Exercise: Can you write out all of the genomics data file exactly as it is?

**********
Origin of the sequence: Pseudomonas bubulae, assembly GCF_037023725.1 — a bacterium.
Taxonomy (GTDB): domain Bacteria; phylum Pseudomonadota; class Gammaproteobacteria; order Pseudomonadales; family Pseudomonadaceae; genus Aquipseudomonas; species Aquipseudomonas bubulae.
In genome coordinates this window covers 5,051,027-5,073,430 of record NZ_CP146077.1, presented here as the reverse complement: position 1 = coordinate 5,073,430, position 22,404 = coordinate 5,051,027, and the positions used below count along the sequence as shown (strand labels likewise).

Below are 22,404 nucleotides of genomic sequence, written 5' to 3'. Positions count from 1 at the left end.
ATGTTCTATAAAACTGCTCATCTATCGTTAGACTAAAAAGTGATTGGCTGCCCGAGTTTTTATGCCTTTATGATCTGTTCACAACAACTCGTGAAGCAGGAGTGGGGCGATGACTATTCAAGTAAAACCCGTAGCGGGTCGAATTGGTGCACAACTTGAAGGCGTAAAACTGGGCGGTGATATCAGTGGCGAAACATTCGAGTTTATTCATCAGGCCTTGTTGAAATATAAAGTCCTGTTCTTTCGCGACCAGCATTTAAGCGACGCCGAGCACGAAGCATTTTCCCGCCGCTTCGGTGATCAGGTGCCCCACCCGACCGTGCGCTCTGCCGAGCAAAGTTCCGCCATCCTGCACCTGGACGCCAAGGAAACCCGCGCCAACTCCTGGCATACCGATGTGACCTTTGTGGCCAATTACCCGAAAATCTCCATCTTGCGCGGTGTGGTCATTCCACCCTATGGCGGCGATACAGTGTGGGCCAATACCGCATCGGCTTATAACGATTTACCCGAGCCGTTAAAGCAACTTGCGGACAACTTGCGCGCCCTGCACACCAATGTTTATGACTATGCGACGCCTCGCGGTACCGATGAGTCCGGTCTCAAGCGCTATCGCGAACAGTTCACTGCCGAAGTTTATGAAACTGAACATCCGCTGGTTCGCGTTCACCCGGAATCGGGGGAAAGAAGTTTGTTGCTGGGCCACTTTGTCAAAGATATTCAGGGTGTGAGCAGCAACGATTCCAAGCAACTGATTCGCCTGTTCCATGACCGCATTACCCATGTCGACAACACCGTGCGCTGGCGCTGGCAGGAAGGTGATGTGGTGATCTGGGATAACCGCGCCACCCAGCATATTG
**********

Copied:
Origin of the sequence: Pseudomonas bubulae, assembly GCF_037023725.1 — a bacterium.
Taxonomy (GTDB): domain Bacteria; phylum Pseudomonadota; class Gammaproteobacteria; order Pseudomonadales; family Pseudomonadaceae; genus Aquipseudomonas; species Aquipseudomonas bubulae.
In genome coordinates this window covers 5,051,027-5,073,430 of record NZ_CP146077.1, presented here as the reverse complement: position 1 = coordinate 5,073,430, position 22,404 = coordinate 5,051,027, and the positions used below count along the sequence as shown (strand labels likewise).

Below are 22,404 nucleotides of genomic sequence, written 5' to 3'. Positions count from 1 at the left end.
ATGTTCTATAAAACTGCTCATCTATCGTTAGACTAAAAAGTGATTGGCTGCCCGAGTTTTTATGCCTTTATGATCTGTTCACAACAACTCGTGAAGCAGGAGTGGGGCGATGACTATTCAAGTAAAACCCGTAGCGGGTCGAATTGGTGCACAACTTGAAGGCGTAAAACTGGGCGGTGATATCAGTGGCGAAACATTCGAGTTTATTCATCAGGCCTTGTTGAAATATAAAGTCCTGTTCTTTCGCGACCAGCATTTAAGCGACGCCGAGCACGAAGCATTTTCCCGCCGCTTCGGTGATCAGGTGCCCCACCCGACCGTGCGCTCTGCCGAGCAAAGTTCCGCCATCCTGCACCTGGACGCCAAGGAAACCCGCGCCAACTCCTGGCATACCGATGTGACCTTTGTGGCCAATTACCCGAAAATCTCCATCTTGCGCGGTGTGGTCATTCCACCCTATGGCGGCGATACAGTGTGGGCCAATACCGCATCGGCTTATAACGATTTACCCGAGCCGTTAAAGCAACTTGCGGACAACTTGCGCGCCCTGCACACCAATGTTTATGACTATGCGACGCCTCGCGGTACCGATGAGTCCGGTCTCAAGCGCTATCGCGAACAGTTCACTGCCGAAGTTTATGAAACTGAACATCCGCTGGTTCGCGTTCACCCGGAATCGGGGGAAAGAAGTTTGTTGCTGGGCCACTTTGTCAAAGATATTCAGGGTGTGAGCAGCAACGATTCCAAGCAACTGATTCGCCTGTTCCATGACCGCATTACCCATGTCGACAACACCGTGCGCTGGCGCTGGCAGGAAGGTGATGTGGTGATCTGGGATAACCGCGCCACCCAGCATATTG